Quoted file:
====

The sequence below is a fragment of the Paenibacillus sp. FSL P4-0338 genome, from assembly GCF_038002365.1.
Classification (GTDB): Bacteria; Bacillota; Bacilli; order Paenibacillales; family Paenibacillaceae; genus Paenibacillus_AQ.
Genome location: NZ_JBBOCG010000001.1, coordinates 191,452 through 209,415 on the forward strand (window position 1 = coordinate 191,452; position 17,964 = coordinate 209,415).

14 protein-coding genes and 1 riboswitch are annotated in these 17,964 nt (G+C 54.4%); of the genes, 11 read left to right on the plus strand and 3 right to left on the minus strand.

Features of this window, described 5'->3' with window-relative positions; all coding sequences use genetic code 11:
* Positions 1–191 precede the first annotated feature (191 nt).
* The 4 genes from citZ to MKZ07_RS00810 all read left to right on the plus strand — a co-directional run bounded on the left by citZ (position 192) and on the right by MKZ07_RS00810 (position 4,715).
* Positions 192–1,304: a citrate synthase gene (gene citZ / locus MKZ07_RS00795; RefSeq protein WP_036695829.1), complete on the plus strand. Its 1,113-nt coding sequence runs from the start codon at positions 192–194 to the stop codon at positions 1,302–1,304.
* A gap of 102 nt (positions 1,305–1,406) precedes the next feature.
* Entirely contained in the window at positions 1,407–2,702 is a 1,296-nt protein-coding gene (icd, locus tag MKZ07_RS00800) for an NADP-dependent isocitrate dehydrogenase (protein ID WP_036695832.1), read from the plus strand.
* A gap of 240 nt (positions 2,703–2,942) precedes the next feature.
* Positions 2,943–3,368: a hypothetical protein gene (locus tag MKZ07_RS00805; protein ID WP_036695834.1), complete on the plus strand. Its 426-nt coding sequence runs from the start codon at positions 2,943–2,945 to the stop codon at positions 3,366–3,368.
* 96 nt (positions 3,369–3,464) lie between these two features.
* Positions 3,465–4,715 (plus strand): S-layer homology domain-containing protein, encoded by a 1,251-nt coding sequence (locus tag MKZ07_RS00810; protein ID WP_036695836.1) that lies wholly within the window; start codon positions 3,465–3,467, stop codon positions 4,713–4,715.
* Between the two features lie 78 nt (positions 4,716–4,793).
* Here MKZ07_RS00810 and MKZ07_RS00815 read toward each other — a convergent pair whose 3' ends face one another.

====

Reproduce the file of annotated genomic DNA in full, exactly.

The sequence below is a fragment of the Paenibacillus sp. FSL P4-0338 genome, from assembly GCF_038002365.1.
Classification (GTDB): Bacteria; Bacillota; Bacilli; order Paenibacillales; family Paenibacillaceae; genus Paenibacillus_AQ.
Genome location: NZ_JBBOCG010000001.1, coordinates 191,452 through 209,415 on the forward strand (window position 1 = coordinate 191,452; position 17,964 = coordinate 209,415).

14 protein-coding genes and 1 riboswitch are annotated in these 17,964 nt (G+C 54.4%); of the genes, 11 read left to right on the plus strand and 3 right to left on the minus strand.

Features of this window, described 5'->3' with window-relative positions; all coding sequences use genetic code 11:
* Positions 1–191 precede the first annotated feature (191 nt).
* The 4 genes from citZ to MKZ07_RS00810 all read left to right on the plus strand — a co-directional run bounded on the left by citZ (position 192) and on the right by MKZ07_RS00810 (position 4,715).
* Positions 192–1,304: a citrate synthase gene (gene citZ / locus MKZ07_RS00795; RefSeq protein WP_036695829.1), complete on the plus strand. Its 1,113-nt coding sequence runs from the start codon at positions 192–194 to the stop codon at positions 1,302–1,304.
* A gap of 102 nt (positions 1,305–1,406) precedes the next feature.
* Entirely contained in the window at positions 1,407–2,702 is a 1,296-nt protein-coding gene (icd, locus tag MKZ07_RS00800) for an NADP-dependent isocitrate dehydrogenase (protein ID WP_036695832.1), read from the plus strand.
* A gap of 240 nt (positions 2,703–2,942) precedes the next feature.
* Positions 2,943–3,368: a hypothetical protein gene (locus tag MKZ07_RS00805; protein ID WP_036695834.1), complete on the plus strand. Its 426-nt coding sequence runs from the start codon at positions 2,943–2,945 to the stop codon at positions 3,366–3,368.
* 96 nt (positions 3,369–3,464) lie between these two features.
* Positions 3,465–4,715 (plus strand): S-layer homology domain-containing protein, encoded by a 1,251-nt coding sequence (locus tag MKZ07_RS00810; protein ID WP_036695836.1) that lies wholly within the window; start codon positions 3,465–3,467, stop codon positions 4,713–4,715.
* Between the two features lie 78 nt (positions 4,716–4,793).
* Here MKZ07_RS00810 and MKZ07_RS00815 read toward each other — a convergent pair whose 3' ends face one another.